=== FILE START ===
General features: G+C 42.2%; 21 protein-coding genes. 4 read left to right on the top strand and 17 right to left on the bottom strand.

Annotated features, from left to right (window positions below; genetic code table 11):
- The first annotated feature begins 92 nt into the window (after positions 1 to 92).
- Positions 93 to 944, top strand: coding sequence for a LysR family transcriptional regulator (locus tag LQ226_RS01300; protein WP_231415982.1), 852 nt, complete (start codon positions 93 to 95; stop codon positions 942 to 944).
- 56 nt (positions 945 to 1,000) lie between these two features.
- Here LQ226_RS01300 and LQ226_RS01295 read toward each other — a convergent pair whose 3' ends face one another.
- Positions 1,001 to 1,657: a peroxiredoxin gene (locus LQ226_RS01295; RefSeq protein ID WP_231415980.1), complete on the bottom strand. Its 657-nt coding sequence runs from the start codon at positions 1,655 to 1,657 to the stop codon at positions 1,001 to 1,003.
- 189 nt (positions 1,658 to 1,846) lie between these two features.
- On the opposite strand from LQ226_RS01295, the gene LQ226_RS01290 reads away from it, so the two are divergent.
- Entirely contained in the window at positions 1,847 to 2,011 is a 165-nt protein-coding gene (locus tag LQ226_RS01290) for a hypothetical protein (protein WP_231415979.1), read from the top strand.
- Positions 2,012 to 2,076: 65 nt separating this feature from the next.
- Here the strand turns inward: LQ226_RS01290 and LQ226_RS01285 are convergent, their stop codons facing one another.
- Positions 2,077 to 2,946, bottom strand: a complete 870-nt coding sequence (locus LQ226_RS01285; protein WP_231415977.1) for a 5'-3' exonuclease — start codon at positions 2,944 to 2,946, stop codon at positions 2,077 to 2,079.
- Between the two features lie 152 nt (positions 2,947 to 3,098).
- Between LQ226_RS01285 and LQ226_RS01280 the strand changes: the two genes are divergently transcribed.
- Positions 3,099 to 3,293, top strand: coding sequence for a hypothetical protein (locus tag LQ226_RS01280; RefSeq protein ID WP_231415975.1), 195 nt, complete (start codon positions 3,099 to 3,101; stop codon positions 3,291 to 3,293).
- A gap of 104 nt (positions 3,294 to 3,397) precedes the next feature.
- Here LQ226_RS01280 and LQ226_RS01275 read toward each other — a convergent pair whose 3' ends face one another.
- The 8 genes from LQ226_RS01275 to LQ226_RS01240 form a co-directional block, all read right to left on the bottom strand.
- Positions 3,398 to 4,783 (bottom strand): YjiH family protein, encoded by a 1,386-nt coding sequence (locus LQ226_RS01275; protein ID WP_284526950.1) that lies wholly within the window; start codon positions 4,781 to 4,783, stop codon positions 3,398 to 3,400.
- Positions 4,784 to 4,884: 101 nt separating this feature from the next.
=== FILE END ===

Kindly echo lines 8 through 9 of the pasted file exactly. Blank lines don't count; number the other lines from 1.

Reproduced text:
- 189 nt (positions 1,658 to 1,846) lie between these two features.
- On the opposite strand from LQ226_RS01295, the gene LQ226_RS01290 reads away from it, so the two are divergent.